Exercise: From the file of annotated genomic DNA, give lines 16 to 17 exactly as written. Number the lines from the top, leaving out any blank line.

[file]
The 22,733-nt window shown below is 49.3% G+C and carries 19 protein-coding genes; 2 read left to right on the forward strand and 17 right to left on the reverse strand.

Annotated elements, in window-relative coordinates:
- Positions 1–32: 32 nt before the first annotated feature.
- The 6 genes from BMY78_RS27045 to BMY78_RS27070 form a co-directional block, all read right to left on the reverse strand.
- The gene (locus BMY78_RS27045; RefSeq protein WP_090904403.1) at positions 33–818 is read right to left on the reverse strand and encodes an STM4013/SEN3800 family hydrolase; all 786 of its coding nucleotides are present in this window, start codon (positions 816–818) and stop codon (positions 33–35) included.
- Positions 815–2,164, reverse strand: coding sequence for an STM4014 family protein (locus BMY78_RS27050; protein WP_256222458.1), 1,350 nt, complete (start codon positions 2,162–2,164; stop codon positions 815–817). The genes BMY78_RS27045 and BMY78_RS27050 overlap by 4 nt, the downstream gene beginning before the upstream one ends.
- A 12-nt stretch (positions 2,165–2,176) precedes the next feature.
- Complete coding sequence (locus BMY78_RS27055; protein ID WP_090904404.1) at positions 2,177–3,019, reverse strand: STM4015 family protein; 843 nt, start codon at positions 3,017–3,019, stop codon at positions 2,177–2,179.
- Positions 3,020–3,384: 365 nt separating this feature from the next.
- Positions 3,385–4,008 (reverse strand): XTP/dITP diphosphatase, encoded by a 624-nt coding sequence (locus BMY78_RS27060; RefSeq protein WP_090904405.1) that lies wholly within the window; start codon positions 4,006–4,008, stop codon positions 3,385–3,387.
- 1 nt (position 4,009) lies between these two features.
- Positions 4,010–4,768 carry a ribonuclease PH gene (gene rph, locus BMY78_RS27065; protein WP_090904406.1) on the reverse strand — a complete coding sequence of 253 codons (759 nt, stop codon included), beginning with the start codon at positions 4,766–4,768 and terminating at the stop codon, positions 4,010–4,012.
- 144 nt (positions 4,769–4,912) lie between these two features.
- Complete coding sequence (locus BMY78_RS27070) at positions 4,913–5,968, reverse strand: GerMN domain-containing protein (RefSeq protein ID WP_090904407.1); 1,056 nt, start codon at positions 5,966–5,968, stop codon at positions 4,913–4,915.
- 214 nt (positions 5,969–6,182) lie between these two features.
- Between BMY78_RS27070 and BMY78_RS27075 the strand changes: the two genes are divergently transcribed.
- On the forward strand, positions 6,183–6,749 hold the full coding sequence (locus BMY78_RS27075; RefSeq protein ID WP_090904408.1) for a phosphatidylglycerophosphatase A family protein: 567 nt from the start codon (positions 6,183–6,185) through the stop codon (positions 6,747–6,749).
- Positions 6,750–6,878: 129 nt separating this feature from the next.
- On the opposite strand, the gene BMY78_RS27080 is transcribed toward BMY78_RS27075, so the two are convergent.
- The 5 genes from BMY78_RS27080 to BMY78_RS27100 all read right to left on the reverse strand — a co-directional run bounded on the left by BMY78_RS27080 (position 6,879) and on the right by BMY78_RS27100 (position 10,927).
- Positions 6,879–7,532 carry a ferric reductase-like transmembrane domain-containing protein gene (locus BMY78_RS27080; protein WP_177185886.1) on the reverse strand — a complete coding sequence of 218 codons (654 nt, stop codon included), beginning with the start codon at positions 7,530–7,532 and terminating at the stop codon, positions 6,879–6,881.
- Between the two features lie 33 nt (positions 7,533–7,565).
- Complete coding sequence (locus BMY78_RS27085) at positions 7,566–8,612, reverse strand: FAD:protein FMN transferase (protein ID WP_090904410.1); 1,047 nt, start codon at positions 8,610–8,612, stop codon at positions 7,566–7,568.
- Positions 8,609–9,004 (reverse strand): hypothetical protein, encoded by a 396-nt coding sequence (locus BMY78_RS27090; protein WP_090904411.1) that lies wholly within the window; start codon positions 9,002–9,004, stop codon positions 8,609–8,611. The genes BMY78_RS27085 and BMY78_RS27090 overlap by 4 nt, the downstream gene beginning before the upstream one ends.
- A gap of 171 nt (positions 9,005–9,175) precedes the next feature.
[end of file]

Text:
- Between BMY78_RS27070 and BMY78_RS27075 the strand changes: the two genes are divergently transcribed.
- On the forward strand, positions 6,183–6,749 hold the full coding sequence (locus BMY78_RS27075; RefSeq protein ID WP_090904408.1) for a phosphatidylglycerophosphatase A family protein: 567 nt from the start codon (positions 6,183–6,185) through the stop codon (positions 6,747–6,749).